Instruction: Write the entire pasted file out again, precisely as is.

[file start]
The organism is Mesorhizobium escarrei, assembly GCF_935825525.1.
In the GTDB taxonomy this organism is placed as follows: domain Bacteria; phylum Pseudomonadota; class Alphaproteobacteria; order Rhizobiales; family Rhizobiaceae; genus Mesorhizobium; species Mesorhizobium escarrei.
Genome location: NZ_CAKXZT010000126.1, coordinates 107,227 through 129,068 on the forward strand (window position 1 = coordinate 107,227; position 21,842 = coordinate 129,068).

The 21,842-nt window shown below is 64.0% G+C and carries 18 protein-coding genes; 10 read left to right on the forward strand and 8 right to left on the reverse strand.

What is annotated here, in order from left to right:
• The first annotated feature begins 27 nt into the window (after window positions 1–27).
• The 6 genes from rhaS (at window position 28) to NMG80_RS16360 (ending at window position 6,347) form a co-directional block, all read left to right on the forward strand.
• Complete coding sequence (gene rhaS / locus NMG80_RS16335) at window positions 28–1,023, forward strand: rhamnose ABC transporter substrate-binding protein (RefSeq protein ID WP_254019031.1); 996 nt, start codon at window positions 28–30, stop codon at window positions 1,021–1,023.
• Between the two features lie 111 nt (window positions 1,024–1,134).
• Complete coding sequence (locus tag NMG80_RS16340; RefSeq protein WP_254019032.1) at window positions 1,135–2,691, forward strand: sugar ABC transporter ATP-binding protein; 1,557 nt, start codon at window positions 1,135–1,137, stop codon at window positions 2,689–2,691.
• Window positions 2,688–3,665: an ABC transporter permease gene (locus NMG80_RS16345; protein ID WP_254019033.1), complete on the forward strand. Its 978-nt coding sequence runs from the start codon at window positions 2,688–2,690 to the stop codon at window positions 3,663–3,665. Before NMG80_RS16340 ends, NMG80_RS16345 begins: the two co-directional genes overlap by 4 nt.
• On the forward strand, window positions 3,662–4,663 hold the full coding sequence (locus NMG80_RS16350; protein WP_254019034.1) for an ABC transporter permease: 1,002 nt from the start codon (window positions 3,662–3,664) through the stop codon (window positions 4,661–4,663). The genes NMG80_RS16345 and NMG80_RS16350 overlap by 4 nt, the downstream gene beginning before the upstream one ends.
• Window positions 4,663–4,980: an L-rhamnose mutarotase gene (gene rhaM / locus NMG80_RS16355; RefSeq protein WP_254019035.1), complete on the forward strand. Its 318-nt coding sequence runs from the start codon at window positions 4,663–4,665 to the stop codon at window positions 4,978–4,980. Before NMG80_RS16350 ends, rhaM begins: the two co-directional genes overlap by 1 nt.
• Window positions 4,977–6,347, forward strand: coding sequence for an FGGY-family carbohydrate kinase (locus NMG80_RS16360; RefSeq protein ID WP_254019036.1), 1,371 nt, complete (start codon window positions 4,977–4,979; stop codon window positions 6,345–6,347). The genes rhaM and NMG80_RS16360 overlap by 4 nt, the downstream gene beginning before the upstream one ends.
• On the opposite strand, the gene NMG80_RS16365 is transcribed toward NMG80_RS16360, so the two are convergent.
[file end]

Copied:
The organism is Mesorhizobium escarrei, assembly GCF_935825525.1.
In the GTDB taxonomy this organism is placed as follows: domain Bacteria; phylum Pseudomonadota; class Alphaproteobacteria; order Rhizobiales; family Rhizobiaceae; genus Mesorhizobium; species Mesorhizobium escarrei.
Genome location: NZ_CAKXZT010000126.1, coordinates 107,227 through 129,068 on the forward strand (window position 1 = coordinate 107,227; position 21,842 = coordinate 129,068).

The 21,842-nt window shown below is 64.0% G+C and carries 18 protein-coding genes; 10 read left to right on the forward strand and 8 right to left on the reverse strand.

What is annotated here, in order from left to right:
• The first annotated feature begins 27 nt into the window (after window positions 1–27).
• The 6 genes from rhaS (at window position 28) to NMG80_RS16360 (ending at window position 6,347) form a co-directional block, all read left to right on the forward strand.
• Complete coding sequence (gene rhaS / locus NMG80_RS16335) at window positions 28–1,023, forward strand: rhamnose ABC transporter substrate-binding protein (RefSeq protein ID WP_254019031.1); 996 nt, start codon at window positions 28–30, stop codon at window positions 1,021–1,023.
• Between the two features lie 111 nt (window positions 1,024–1,134).
• Complete coding sequence (locus tag NMG80_RS16340; RefSeq protein WP_254019032.1) at window positions 1,135–2,691, forward strand: sugar ABC transporter ATP-binding protein; 1,557 nt, start codon at window positions 1,135–1,137, stop codon at window positions 2,689–2,691.
• Window positions 2,688–3,665: an ABC transporter permease gene (locus NMG80_RS16345; protein ID WP_254019033.1), complete on the forward strand. Its 978-nt coding sequence runs from the start codon at window positions 2,688–2,690 to the stop codon at window positions 3,663–3,665. Before NMG80_RS16340 ends, NMG80_RS16345 begins: the two co-directional genes overlap by 4 nt.
• On the forward strand, window positions 3,662–4,663 hold the full coding sequence (locus NMG80_RS16350; protein WP_254019034.1) for an ABC transporter permease: 1,002 nt from the start codon (window positions 3,662–3,664) through the stop codon (window positions 4,661–4,663). The genes NMG80_RS16345 and NMG80_RS16350 overlap by 4 nt, the downstream gene beginning before the upstream one ends.
• Window positions 4,663–4,980: an L-rhamnose mutarotase gene (gene rhaM / locus NMG80_RS16355; RefSeq protein WP_254019035.1), complete on the forward strand. Its 318-nt coding sequence runs from the start codon at window positions 4,663–4,665 to the stop codon at window positions 4,978–4,980. Before NMG80_RS16350 ends, rhaM begins: the two co-directional genes overlap by 1 nt.
• Window positions 4,977–6,347, forward strand: coding sequence for an FGGY-family carbohydrate kinase (locus NMG80_RS16360; RefSeq protein ID WP_254019036.1), 1,371 nt, complete (start codon window positions 4,977–4,979; stop codon window positions 6,345–6,347). The genes rhaM and NMG80_RS16360 overlap by 4 nt, the downstream gene beginning before the upstream one ends.
• On the opposite strand, the gene NMG80_RS16365 is transcribed toward NMG80_RS16360, so the two are convergent.